This process is often in ancient jewelry with small stones such as rose-cut diamonds.
The closed setting
At the time of manufacture, the stone is placed in the mounting. The craftsman checks that the crimp edge is the same height and thickness. He then can begin the work of drawdown of the crimp for a mounted closed setting. This is very delicate work.
The famous “Badine” cross is realized with closed settings. Manufacturing requires several days of work. Only the stone hiding the hinge is mounted in claw setting.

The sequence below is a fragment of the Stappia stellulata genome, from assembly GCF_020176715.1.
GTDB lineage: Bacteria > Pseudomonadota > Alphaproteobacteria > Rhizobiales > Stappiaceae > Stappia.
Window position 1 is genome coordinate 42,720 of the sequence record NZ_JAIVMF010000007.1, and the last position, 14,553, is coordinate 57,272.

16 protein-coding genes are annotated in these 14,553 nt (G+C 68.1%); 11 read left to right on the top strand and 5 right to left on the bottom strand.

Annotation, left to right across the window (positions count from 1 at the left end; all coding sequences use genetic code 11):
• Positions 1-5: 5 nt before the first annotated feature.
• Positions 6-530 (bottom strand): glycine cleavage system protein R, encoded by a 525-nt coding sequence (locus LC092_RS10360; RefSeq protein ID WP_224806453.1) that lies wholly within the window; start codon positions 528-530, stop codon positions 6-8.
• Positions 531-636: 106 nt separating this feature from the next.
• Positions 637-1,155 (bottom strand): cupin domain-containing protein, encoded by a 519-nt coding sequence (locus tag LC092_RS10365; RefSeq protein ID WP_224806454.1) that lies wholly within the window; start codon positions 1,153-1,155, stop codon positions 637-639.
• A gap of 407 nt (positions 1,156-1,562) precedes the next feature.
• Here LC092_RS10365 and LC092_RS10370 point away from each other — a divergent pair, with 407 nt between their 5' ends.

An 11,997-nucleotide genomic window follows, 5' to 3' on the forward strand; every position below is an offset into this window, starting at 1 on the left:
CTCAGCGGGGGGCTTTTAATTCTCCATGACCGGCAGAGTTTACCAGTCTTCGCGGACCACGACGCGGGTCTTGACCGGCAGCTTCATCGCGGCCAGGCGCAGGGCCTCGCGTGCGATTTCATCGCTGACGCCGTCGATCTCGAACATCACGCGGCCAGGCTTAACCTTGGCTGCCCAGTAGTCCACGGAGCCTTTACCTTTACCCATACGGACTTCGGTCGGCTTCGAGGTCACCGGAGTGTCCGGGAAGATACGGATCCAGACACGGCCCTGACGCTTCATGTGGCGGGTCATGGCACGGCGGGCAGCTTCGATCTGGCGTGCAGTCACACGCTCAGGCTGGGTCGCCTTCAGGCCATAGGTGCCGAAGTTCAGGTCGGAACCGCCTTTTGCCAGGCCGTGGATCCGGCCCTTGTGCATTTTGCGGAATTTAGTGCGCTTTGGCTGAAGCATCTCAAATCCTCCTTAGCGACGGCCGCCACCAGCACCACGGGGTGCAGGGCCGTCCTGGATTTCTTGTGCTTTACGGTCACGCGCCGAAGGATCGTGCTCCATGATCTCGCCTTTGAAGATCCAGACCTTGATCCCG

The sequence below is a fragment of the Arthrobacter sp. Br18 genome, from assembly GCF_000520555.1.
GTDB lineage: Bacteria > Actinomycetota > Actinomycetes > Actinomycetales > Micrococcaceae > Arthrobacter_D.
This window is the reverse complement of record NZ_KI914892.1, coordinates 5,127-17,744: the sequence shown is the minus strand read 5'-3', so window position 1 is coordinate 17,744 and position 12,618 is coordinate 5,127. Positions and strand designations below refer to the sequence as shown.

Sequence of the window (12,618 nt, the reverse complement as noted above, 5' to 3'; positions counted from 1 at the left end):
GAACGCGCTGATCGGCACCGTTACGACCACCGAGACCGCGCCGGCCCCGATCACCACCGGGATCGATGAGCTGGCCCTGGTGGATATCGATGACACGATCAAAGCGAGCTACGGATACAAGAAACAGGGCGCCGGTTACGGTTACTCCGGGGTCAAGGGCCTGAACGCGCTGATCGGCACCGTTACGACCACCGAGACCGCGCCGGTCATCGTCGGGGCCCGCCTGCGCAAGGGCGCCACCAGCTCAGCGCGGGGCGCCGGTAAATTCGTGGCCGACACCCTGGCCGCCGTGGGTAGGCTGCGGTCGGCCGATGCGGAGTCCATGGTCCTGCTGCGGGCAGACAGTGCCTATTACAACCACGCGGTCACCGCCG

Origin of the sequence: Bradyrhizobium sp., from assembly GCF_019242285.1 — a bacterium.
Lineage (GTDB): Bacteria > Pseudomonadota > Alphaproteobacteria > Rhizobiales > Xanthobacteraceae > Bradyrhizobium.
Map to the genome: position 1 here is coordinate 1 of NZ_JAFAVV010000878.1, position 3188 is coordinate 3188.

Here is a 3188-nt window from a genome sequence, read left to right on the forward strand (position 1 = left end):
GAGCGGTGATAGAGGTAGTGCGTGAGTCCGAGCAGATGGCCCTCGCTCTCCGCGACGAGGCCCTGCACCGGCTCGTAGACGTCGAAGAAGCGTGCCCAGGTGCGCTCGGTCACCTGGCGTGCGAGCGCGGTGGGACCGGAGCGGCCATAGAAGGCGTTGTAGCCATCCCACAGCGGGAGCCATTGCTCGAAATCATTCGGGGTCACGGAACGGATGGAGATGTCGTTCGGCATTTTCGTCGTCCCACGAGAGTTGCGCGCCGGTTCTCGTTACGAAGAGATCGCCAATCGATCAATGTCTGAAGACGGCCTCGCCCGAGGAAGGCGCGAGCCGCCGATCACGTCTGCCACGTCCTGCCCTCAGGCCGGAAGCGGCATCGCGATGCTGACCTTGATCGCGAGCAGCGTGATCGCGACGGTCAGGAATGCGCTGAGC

The claw setting
Another common type of mounting requires the claw setting. Today the majority of production uses this technique. In this process, all claws are cut in the crimp, then folded onto the stones, then filed to give them their pointed shape. The claws are rounded with a small file so that they do not snag garments.
The jeweler hermetically closes the edge of the mounting. False claws are engraved on the lower part of the mounting. When all the mountings are assembled, the jewel is polished by the jeweler to give the gold its brilliance.